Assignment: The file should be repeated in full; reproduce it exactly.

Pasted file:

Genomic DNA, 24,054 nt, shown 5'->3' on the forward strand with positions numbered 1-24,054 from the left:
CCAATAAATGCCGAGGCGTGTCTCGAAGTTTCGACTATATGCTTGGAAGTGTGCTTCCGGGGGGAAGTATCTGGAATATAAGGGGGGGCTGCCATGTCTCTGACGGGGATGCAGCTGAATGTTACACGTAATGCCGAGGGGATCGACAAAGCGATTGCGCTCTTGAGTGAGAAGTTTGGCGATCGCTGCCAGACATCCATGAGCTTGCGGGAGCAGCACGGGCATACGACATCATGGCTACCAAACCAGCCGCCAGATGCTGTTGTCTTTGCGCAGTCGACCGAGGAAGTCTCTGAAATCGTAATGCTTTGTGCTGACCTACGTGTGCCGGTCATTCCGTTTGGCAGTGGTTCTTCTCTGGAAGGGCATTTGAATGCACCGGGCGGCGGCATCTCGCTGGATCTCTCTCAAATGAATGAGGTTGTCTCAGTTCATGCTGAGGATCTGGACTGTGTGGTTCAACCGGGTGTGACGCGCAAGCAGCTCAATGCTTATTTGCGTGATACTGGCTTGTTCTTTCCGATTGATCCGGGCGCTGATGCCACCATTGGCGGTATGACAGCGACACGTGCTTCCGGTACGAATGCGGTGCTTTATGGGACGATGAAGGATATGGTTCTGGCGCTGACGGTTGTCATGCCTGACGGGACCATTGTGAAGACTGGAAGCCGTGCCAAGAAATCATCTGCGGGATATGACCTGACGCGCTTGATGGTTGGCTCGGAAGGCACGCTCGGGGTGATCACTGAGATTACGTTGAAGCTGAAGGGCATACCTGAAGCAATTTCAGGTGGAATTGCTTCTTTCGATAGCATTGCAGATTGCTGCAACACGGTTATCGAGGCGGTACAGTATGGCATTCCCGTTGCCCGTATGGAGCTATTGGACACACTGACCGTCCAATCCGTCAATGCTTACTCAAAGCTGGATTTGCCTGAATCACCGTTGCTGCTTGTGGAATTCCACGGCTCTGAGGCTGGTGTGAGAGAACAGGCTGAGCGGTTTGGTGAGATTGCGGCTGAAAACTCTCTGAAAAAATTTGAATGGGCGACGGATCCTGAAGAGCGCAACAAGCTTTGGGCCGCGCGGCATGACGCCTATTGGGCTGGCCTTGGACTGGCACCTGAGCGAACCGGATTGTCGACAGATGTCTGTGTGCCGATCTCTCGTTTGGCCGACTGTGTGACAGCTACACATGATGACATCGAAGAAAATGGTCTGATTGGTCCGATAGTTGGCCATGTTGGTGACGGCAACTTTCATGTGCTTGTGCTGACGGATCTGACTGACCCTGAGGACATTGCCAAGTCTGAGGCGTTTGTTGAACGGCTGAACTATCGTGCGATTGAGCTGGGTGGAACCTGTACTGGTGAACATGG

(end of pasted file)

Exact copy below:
Genomic DNA, 24,054 nt, shown 5'->3' on the forward strand with positions numbered 1-24,054 from the left:
CCAATAAATGCCGAGGCGTGTCTCGAAGTTTCGACTATATGCTTGGAAGTGTGCTTCCGGGGGGAAGTATCTGGAATATAAGGGGGGGCTGCCATGTCTCTGACGGGGATGCAGCTGAATGTTACACGTAATGCCGAGGGGATCGACAAAGCGATTGCGCTCTTGAGTGAGAAGTTTGGCGATCGCTGCCAGACATCCATGAGCTTGCGGGAGCAGCACGGGCATACGACATCATGGCTACCAAACCAGCCGCCAGATGCTGTTGTCTTTGCGCAGTCGACCGAGGAAGTCTCTGAAATCGTAATGCTTTGTGCTGACCTACGTGTGCCGGTCATTCCGTTTGGCAGTGGTTCTTCTCTGGAAGGGCATTTGAATGCACCGGGCGGCGGCATCTCGCTGGATCTCTCTCAAATGAATGAGGTTGTCTCAGTTCATGCTGAGGATCTGGACTGTGTGGTTCAACCGGGTGTGACGCGCAAGCAGCTCAATGCTTATTTGCGTGATACTGGCTTGTTCTTTCCGATTGATCCGGGCGCTGATGCCACCATTGGCGGTATGACAGCGACACGTGCTTCCGGTACGAATGCGGTGCTTTATGGGACGATGAAGGATATGGTTCTGGCGCTGACGGTTGTCATGCCTGACGGGACCATTGTGAAGACTGGAAGCCGTGCCAAGAAATCATCTGCGGGATATGACCTGACGCGCTTGATGGTTGGCTCGGAAGGCACGCTCGGGGTGATCACTGAGATTACGTTGAAGCTGAAGGGCATACCTGAAGCAATTTCAGGTGGAATTGCTTCTTTCGATAGCATTGCAGATTGCTGCAACACGGTTATCGAGGCGGTACAGTATGGCATTCCCGTTGCCCGTATGGAGCTATTGGACACACTGACCGTCCAATCCGTCAATGCTTACTCAAAGCTGGATTTGCCTGAATCACCGTTGCTGCTTGTGGAATTCCACGGCTCTGAGGCTGGTGTGAGAGAACAGGCTGAGCGGTTTGGTGAGATTGCGGCTGAAAACTCTCTGAAAAAATTTGAATGGGCGACGGATCCTGAAGAGCGCAACAAGCTTTGGGCCGCGCGGCATGACGCCTATTGGGCTGGCCTTGGACTGGCACCTGAGCGAACCGGATTGTCGACAGATGTCTGTGTGCCGATCTCTCGTTTGGCCGACTGTGTGACAGCTACACATGATGACATCGAAGAAAATGGTCTGATTGGTCCGATAGTTGGCCATGTTGGTGACGGCAACTTTCATGTGCTTGTGCTGACGGATCTGACTGACCCTGAGGACATTGCCAAGTCTGAGGCGTTTGTTGAACGGCTGAACTATCGTGCGATTGAGCTGGGTGGAACCTGTACTGGTGAACATGG